Thrifty Tips for Those Pesky Bread Crusts

by Sarah TheHealthyHomeEconomist September 2, 2012

Let’s face it.  A quality loaf of properly prepared sourdough or sprouted bread is going to set you back somewhere between 5-10 US$.   The sourdough bread I buy currently costs $6.29/loaf, an increase of about $2 in less about 2 years!

While I save 10% by buying a case of bread at a time and freezing what I won’t use in a few days, quality bread is still by no means cheap.

Why don’t I make my own bread?  I actually used to make bread for my family years ago when there weren’t any quality traditional breads on the market.  But nowadays, there are plenty of excellent breads to choose from and so I allow myself the luxury of buying bread and focus my limited time in the kitchen making quality foods that cannot be purchased like bone broths, liver pate, homemade soups and sauces, fermented vegetables, fruits, and drinks, and healthy snacks and treats.

How Much are You Really Wasting Tossing Those Bread Crusts?

There are 17 slices of bread in each loaf I buy which breaks down to 33 cents each (this after my 10% bulk discount).

There are typically 2-3 crusty slices which means that a full $1 of each loaf is bread that doesn’t get used for sandwiches or toast.

We average about 3 loaves per week for our family of 5 which breaks down to just over a slice per day per person (we don’t eat a ton of bread generally speaking).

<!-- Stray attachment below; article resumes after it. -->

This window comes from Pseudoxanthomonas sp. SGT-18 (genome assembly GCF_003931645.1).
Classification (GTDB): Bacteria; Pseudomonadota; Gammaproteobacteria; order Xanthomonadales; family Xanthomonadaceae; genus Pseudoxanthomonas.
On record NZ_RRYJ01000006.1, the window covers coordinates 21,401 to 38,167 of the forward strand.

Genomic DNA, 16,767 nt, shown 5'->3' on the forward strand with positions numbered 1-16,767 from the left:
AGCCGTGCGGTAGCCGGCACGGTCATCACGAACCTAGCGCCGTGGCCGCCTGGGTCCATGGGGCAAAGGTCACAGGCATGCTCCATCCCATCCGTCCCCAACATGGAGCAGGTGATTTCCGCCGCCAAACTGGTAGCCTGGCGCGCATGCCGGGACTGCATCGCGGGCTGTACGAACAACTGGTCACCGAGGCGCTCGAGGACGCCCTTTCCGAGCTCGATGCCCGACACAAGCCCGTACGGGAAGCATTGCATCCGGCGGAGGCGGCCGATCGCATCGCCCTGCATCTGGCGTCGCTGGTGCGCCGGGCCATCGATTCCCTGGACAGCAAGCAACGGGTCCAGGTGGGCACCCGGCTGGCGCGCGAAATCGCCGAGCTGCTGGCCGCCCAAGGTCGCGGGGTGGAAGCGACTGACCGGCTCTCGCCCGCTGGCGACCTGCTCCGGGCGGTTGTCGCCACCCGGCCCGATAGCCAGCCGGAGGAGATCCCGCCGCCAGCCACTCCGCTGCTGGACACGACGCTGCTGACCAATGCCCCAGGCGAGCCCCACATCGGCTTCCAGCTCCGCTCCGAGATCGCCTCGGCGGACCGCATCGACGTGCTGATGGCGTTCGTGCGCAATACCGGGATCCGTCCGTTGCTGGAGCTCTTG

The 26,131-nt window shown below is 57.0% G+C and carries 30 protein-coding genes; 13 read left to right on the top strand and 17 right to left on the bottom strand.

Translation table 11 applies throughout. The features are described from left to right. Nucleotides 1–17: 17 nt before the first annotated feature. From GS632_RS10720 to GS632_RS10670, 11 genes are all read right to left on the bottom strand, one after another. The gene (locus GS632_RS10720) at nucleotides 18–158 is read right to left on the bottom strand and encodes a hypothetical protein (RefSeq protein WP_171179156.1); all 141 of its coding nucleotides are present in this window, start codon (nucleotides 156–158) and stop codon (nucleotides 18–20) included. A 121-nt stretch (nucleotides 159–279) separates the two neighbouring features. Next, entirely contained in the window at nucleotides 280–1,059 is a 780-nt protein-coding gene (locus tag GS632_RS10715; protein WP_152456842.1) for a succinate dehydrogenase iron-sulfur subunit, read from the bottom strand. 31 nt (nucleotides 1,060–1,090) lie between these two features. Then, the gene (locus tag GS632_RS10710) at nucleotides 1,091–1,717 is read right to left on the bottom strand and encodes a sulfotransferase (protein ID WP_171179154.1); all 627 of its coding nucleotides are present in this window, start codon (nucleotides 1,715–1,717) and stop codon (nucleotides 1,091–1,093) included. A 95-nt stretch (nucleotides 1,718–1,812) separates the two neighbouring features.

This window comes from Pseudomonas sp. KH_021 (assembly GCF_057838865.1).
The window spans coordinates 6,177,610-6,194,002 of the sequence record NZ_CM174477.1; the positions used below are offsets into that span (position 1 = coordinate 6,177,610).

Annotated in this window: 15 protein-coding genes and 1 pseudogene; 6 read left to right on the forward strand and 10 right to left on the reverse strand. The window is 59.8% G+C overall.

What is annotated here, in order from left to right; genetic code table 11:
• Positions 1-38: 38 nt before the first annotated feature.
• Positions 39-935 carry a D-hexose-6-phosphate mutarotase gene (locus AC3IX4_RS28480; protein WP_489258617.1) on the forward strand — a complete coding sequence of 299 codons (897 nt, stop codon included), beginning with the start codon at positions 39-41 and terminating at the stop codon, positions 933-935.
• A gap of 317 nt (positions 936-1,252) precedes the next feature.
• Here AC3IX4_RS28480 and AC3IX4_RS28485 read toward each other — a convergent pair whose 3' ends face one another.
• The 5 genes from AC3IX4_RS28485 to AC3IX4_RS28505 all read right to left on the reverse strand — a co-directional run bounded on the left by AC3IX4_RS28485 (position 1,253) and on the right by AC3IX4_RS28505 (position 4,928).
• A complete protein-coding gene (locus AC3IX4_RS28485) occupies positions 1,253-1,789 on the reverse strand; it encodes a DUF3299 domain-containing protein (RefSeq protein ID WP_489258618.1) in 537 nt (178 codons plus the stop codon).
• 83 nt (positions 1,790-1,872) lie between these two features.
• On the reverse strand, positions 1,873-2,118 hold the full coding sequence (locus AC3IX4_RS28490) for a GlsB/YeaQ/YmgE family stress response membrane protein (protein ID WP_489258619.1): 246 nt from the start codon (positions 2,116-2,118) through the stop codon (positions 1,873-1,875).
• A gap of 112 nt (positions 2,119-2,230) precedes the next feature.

This means that $3 per week gets wasted if I don’t figure out a good use for those valuable bread crusts.  That’s $156 per year! While 150 bucks is not going to make too much of a difference to anyone’s bank account, it’s nothing to sneeze at either!

It will nearly get you 2 entrance passes to the Disney World theme park of your choice, something my kids can easily relate to.

My daughter likes to feed unused bread crusts to the ducks that live in the lake behind our house, but I try not to make a practice of this as I want to teach my children how to waste nothing and still come up with excellent tasting dishes to boot.

Here are  few ideas for what I do with my bread crusts in the kitchen.  What are your tips?

Tips for Using Up Quality Bread Crusts

  • French Toast Casserole – This dish is super yummy and your kids will have no idea they are eating bread crusts.
  • Bread and Butter Pudding –  This is a Depression Generation type of dish but it tastes so great that you really should be making it even if your budget can handle more expensive treats!
  • Bread Crumbs – I hope you are not buying bread crumbs from the store.  Just tear your crusts in half and pulse a few times in the food processor and you will have quality bread crumbs at a fraction of the cost with no additives!   I like to use bread crumbs or rice in my meatloaf dish, one of our family’s favorite dinners.
  • Panata (Bread Soup) - This frugal Italian dish is made by warming the previously prepared bone broth of choice on the stove (not to a boil) and then adding bread crumbs or small pieces of bread crusts whisked together with 1-3 eggs, a handful or two of grated cheese, and a pinch of nutmeg. Warm and stir gently on the stove and add leftover vegetables if desired.  Salt and pepper to taste. Serve immediately.

 

Sarah, The Healthy Home Economist

 

Comments (25)